State Integrity 2012

Published — March 19, 2013 Updated — May 19, 2014 at 12:19 pm ET

‘State Integrity Investigation’ has blockbuster first year

Seven state legislatures have ethics reform on the docket, four states have already new laws on the books


It’s been exactly one year since publication of the State Integrity Investigation, an unprecedented, data-driven analysis of transparency and accountability in all 50 states — and a lot has happened since. The project — a collaboration of the Center for Public Integrity, Global Integrity and Public Radio International, with cooperation from the Investigative News Network — has been quoted, praised, assailed or otherwise cited by hundreds of news outlets, good-government groups and legislators. The project was also a finalist for the prestigious Goldsmith Prize for Investigative Reporting awarded by Harvard’s Kennedy School of Government. Clearly, the idea of measuring accountability and transparency in state government has touched a reformist nerve — and our package is continuing to resonate across the country.

Since the State Integrity Investigation was launched, reform efforts have been initiated in 16 states. Four of those states — Delaware, Iowa, Maine and Rhode Island — have passed laws or issued executive orders improving disclosure and access to public information. Lawmakers in seven other states have proposed a broad slate of measures that would strengthen ethics oversight, tighten campaign finance reporting and more.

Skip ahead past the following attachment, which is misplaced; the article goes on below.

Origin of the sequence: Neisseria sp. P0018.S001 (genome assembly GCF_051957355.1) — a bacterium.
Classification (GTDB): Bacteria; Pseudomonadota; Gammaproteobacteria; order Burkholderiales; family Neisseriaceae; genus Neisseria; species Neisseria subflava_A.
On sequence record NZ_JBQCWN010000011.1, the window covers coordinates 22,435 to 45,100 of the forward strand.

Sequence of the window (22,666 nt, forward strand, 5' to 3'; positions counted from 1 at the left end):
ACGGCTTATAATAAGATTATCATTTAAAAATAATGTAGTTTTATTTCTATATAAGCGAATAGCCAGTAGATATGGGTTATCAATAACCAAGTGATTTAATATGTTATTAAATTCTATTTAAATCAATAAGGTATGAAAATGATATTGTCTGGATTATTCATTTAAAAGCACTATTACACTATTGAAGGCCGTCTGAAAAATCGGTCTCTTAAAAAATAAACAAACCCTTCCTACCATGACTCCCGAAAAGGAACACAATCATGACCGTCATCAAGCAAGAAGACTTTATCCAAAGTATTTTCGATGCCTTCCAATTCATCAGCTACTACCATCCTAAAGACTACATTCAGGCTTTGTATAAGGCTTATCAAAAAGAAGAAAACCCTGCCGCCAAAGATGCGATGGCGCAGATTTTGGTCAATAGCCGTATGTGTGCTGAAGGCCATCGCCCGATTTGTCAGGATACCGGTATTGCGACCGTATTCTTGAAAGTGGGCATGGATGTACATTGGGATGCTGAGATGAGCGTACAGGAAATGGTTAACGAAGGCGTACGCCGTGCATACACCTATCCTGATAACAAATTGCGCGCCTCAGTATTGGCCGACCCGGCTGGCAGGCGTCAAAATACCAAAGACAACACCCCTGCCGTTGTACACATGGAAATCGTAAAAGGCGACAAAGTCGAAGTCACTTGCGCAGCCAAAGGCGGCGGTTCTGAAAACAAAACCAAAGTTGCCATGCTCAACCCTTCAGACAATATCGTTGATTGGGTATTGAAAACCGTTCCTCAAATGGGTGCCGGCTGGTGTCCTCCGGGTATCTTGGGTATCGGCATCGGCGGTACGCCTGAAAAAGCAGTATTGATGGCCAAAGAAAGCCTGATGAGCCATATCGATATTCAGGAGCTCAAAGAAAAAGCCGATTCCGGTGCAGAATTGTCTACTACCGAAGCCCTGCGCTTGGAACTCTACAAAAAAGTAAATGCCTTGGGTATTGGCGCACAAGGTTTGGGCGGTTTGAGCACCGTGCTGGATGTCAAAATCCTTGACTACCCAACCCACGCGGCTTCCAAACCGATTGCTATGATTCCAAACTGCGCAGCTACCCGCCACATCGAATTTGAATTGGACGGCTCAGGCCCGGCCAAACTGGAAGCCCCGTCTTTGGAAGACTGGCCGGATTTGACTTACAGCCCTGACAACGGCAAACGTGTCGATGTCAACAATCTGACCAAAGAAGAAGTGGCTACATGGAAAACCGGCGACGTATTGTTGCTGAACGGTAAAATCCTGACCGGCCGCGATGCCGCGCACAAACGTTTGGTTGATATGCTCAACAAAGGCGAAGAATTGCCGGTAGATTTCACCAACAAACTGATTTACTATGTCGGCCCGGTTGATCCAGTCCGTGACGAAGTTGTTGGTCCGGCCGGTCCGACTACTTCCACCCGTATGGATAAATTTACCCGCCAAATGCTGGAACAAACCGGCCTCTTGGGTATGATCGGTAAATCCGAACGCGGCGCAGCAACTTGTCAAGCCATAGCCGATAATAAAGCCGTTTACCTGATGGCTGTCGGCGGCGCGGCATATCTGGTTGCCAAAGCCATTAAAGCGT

The ongoing 2013 legislative sessions have seen a flurry of activity. The Florida Senate and Georgia House have each passed major ethics reform bills that would strengthen ethics enforcement and reign in spending by lobbyists and independent campaign committees. While watchdogs say the bills contain serious flaws, the measures nonetheless could represent the first major reform efforts in those states in decades. Significant legislation has also been introduced in South Carolina, Maine and North Dakota.

Where legislators have been slow to act, in some cases the executive branch has stepped in. Rhode Island Gov. Lincoln Chafee created a new online portal in January 2013 to display audits, contracts and other financial documents in searchable format. Chafee’s office has been working with Global Integrity, a partner in the State Integrity Investigation, to bolster open government practices. In Oklahoma, Finance Secretary Preston Doerflinger said his agency had improved online access and added thousands of records to public websites over the previous 12 months.

Since release of the State Integrity Investigation, the Center has published a series of pieces highlighting systemic transparency issues that continue to plague state governments nationwide. You can read some of those, below. Visit the main project site for a wealth of data on transparency and accountability in each of the 50 states.

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